THE TIP OF THE JIHADIST ICEBERG
LOUIS RENÉ BERES
René Beres is Professor of Political Science at Purdue
University. He is author of many books and articles dealing
with international politics. His columns have appeared in the
New York Times, Washington Post, The Jerusalem
Post and OUPblog
(Oxford University Press). This article originally appeared in
them make ready your strength
to the utmost of your
power . . . .
to strike terror into the hearts of the enemies of
and your enemies. Quran, 8:60
WHAT DO ALL
ISLAMIST TERRORISTS SEEK?
In recent weeks, a
great deal of press attention has been directed to the alleged
objectives of ISIS terrorism. But ISIS is merely one particular expression of a far more generic and general terror phenomenon. Now, we need to ask a still broader and potentially more meaningful question: "What do all Jihadist terrorists really want?" By raising this more comprehensive query, we could substantially enhance the scientific progress of counter-terrorist theorizing.
Theory is a net. Only those who cast, will catch. The discovery of theory-based regularities constitutes the beginning of any science, including even Jihadist or Islamist counter-terrorism.
We require analytic theory, not merely additional reportorial or anecdotal treatments. Precisely what regularities are discoverable in Islamist terrorist behavior? To be sure, all Jihadi terrorists see themselves as responding to certain presumptively religious expectations. For them, bringing death and suffering to "apostates" and "unbelievers" is never difficult to justify. On the contrary; it is holy work.
All world politics is a struggle for power. Islamic terrorists, not merely ISIS, seek to transform pain into power. Still, accomplishing such enormously complex transformations is not always easy, in part, because the needed correlation is not always proportionate.
In theoretical matters of counter-terrorism (and nothing, one should be reminded, is ever more practical than good theory), some truths may emerge as counterintuitive. It is possible, for example, that inflicting the most excruciating pain upon recognizably "suitable" victims could diminish terrorist power, while sometimes causing less overwhelming pain, could enlarge such power. This ironic possibility now requires further study and scrutiny.
Jihadist terror groups have learned conscientiously from the torturer. Their members well understand that pain, in order to be purposeful, must point toward death, but they also understand that such pain must not necessarily kill right away. This does not suggest that Islamist terrorists do not seek to produce large numbers of dead Israelis or Americans or Europeans - of course they do - but only that leaving alive certain "enemy" witnesses who will then fear annihilation themselves is also desirable.
Jihadist terrorism twists and amplifies pain within the single human body in order to influence those many others who live outside that body.
Such barbarous but nuanced thinking is an altogether integral part of the Jihadist killer's choreography. It carefully scores a strategic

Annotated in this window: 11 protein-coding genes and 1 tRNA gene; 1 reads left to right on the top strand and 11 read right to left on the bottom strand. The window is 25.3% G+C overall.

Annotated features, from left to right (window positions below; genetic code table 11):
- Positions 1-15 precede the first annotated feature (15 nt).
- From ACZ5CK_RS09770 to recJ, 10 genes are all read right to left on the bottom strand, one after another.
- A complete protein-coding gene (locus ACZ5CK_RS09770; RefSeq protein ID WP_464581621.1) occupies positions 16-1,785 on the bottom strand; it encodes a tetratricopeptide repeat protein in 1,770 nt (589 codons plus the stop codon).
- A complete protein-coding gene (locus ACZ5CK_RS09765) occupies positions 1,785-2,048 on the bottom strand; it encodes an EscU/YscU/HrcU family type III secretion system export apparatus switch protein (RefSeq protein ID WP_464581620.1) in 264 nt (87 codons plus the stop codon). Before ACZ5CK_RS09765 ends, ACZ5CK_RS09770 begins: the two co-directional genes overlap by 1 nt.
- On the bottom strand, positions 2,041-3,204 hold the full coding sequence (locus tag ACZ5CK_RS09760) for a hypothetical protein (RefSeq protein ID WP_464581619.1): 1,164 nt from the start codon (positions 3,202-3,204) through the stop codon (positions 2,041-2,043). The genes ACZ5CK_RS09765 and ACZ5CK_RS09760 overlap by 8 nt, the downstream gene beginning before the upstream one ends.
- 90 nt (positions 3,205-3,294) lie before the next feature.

danse macabre, but one that is ultimately rooted in visceral faith and corollary doctrine.
Long ago, long before Islam, similarly "tragic" insights were uncovered by classical Greek philosophy. Naturally, Aristotle's
Poetics does not deal with terrorism, but it does explain that the main purpose of tragic "theatre" is not to excite us (the "audience") with the misfortunes of fellow human beings, but instead, to awaken within us a more primary fear for ourselves.
There is something else. Imitating the torturer, the Jihadist terrorist plans to take what is private and incommunicable, that is, the pain contained within the boundaries of the sufferer's own body, and manipulate it grotesquely to shape the behavior of certain hated “others.” A thoroughly defiled form of theater, one that intends to extract a desperately desired public influence from the most intimate depths of individual privacy, Jihadist terrorism twists and amplifies pain within the single human body in order to influence those many others who live outside that body. Violating the inviolable, it shrieks loudly, and also with an unspeakable cruelty, “You are not immune!” . . . "Your suffering will not be private."
Recently, the most conspicuous example of such crude calculations is the ISIS murderer, "Jihadi John"(Mohammed Emwazi), a Kuwaiti-born Briton best-known for enthusiastically beheading western captives.
But it's not just about ISIS. When, in November, 2014, Palestinian terrorists meticulously slaughtered devout Jews praying in a Jerusalem synagogue, their key "message" was one of an irrepressible disclosure: “Your most personal horror," these murders screamed, "can be made public!” Notably, ISIS and Palestinian fighters are not mutually exclusive terrorist operators.
In time, if ISIS should fight its way successfully across Jordan, it could find itself in control of "West Bank" (Judea/Samaria), and thereby of any still-developing state of "Palestine." Ironically, this scenario could become even more likely if the Palestinian Authority (PA) and Hamas were willing to abide by any pre-independence agreements made with Israel to "demilitarize."
Oddly, we still hear, especially from educated quarters, that the Islamic "martyrs" who plan to slay Israelis or Americans or Europeans have a discernible political motive. Accordingly, we are instructed by the most "learned" university professors, these Jihadist killers do not kill gratuitously. No, they kill for a readily identifiable and tangible cause: To "recover the land," to "reclaim their rights," to "prevent foreign interventions," to "stop imperialism," to "stop the settlements," to "acquire self-determination," to " get rid of tyrants, apostates, unbelievers, blasphemers,” etc., etc., etc.
Here, the strenuously vocalized "grievances" are legion. Nonetheless, they are lies, and thus effectively beside the point.
At times, on the other hand, Jihadists are unabashedly truthful about their base motives: "The Palestinian problem is a religious one," says the Charter of Hamas, "to be dealt with on this premise
. . . `I swear by that (sic) who holds in His Hands the Soul of Muhammad! I indeed wish to go to war for the sake of Allah! I will assault and kill, assault and kill, assault and kill.' "
If you like ISIS, you'll love "Palestine."